All is not lost in the art of teaching creative writing
Professor Dominic Wyse explains how we can improve students’ English skills without losing core assessments
12 March 2019
By Amie Liebowitz
From a lack of encouragement in music composition, to being consumed in the world of social media, the art of creative writing has withered away.
In 2011, after releasing the book Decoded, rapper Jay-Z stated in an interview that he hopes that people take away his message expressing that “Rap is poetry. It’s thought-provoking; there’s thought behind it”. He also mentions artists Bob Dylan and Notorious BIG, encouraging the audience to listen to the lyrics and the thoughts behind them once the songs are stripped of their musicality.
Music is thought-provoking and by using literary techniques to evoke emotion, music is utilised in a number of therapeutic methods. However, after reading through this particular research and comprehending the importance of music, maybe there’s more to the creative process than just the lyrics itself.
Research published by Professor Dominic Wyse recognises the importance of not only having strong foundations in English literature to be able to create sound pieces of work, but to also have an ‘ear’ for writing. What does this entail? Professor Wyse explains that it is “the ability to ‘read like a writer, which involves not only admiring writing, and engaging emotionally, but also perceiving the techniques that writers use.”
By “juxtaposing the linguistic distinction between seeing and reading with the musical distinction between hearing and listening”, Professor Wyse argues that there is a significant feature in world-class pieces: originality.
This is just one of the many findings that Professor Wyse unpacks in ‘How Writing Works: From the Invention of the Alphabet to the rise of Social Media’. The book is a new analysis of the process of writing and an accumulation of studies that started within the same period where he tries to draw all of these aspects together.
Professor Wyse’s research explains how the world’s greatest authors write; critiques the best guides to writing; and presents new research on creativity and writing.
This four-year multidisciplinary study of writing started at the Ministry of Stories in 2012 which encouraged children from disadvantaged areas to focus on building confidence, boost creativity and motivation to explore creative writing and how it impacts student performance.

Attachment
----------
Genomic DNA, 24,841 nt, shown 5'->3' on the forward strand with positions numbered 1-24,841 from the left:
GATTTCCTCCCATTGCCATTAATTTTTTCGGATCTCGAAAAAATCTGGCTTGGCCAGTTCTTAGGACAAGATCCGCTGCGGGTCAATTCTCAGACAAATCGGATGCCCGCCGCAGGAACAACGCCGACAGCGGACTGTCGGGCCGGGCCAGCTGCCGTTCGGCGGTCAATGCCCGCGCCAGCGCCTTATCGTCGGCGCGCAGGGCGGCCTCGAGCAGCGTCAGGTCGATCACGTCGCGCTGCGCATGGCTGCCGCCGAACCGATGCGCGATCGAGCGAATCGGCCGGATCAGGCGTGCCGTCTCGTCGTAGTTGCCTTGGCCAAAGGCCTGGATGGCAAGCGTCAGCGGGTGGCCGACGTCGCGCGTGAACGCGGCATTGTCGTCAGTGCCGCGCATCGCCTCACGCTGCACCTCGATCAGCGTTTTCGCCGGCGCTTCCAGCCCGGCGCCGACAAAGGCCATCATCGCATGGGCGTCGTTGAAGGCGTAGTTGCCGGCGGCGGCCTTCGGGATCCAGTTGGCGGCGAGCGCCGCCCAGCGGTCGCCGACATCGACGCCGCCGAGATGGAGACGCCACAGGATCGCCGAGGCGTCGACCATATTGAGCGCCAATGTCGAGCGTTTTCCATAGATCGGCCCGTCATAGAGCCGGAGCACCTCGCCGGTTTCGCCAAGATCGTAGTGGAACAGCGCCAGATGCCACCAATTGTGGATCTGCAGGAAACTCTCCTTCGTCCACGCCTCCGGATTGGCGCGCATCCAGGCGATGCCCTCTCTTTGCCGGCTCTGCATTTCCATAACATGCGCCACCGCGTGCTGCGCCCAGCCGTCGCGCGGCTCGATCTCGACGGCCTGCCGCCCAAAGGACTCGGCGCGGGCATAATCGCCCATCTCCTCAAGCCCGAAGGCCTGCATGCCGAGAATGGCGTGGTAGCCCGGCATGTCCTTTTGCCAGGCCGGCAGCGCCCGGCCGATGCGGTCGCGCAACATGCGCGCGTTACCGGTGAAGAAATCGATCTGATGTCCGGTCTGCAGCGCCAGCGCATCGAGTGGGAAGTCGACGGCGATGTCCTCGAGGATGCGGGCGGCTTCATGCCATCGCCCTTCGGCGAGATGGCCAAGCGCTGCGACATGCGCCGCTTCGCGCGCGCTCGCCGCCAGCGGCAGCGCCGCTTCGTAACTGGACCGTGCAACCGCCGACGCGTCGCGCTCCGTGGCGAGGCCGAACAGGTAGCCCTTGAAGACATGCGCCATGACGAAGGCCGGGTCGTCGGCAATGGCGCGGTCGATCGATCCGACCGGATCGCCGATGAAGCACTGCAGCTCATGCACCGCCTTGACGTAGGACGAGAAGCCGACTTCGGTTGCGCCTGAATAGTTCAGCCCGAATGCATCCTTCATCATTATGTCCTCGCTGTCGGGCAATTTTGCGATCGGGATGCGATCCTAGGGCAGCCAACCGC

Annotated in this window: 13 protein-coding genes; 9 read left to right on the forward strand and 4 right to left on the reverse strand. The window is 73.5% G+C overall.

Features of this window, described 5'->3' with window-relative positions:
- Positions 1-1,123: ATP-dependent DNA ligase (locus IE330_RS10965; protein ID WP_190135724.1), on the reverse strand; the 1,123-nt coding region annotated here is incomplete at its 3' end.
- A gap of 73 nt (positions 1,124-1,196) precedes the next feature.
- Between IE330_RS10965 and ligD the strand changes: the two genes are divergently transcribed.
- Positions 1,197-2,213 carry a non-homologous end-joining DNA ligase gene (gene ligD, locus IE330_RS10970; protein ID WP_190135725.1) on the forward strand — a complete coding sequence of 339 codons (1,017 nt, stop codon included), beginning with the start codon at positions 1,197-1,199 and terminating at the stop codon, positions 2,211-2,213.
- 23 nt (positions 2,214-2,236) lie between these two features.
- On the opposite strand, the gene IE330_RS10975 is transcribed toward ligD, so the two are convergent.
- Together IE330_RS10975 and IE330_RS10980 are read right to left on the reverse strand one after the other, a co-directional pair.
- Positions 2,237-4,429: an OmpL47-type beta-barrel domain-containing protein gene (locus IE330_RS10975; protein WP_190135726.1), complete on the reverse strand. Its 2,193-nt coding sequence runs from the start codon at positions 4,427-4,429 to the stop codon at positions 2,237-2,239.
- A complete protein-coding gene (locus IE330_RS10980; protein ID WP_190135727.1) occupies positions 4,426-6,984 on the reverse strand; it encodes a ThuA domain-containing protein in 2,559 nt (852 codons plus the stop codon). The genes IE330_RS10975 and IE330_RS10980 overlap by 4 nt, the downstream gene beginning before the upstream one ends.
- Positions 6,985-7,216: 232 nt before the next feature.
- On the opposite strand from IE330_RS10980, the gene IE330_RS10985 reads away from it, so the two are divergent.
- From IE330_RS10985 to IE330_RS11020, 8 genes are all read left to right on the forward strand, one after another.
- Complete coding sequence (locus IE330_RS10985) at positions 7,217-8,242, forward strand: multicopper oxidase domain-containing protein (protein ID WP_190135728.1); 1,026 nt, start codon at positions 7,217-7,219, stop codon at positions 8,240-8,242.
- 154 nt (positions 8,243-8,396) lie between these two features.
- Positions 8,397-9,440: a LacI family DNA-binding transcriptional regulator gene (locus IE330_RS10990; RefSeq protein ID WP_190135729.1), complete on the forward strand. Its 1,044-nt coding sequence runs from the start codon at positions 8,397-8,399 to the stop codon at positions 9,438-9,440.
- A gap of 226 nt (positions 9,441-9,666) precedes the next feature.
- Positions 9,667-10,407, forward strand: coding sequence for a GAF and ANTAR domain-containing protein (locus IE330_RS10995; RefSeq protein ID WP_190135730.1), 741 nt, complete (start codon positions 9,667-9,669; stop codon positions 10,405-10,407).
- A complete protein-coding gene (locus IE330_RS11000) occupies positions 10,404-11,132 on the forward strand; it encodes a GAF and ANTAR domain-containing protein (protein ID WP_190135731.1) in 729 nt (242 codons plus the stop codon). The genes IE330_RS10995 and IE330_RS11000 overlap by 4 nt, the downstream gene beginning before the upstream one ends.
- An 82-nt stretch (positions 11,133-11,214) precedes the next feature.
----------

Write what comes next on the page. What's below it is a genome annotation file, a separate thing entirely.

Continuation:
According to Wyse the current national curriculum’s emphasis on grammar, reading and verbal language hinders a pupil’s ability to take control of their learning style and leaves them unable to explore the process of writing.
Discovering that music composition and text composition have noticeable similarities pushes academics and staff to reassess the importance of standardised testing and look towards the long-term benefits of allowing creative pathways in the classroom.
Key research findings
The Ear of the Writer enables analytic precision, compositional fluency, and technical skills that are necessary to create and craft writing,
The composition of written text has important parallels with the composition of music,
Written language is both static and constantly changing: teachers should encourage analysis and creation of ‘real’ language,
Standards of language are socially determined: speech and writing are related but different; pedagogy should emphasise conventions not rules,
Great writers focus first on ideas: education systems and schools should offer choices: sometimes complete freedom,
Creativity is essential to writing: time is needed for incubation of ideas; encourage reflection on what originality and value mean,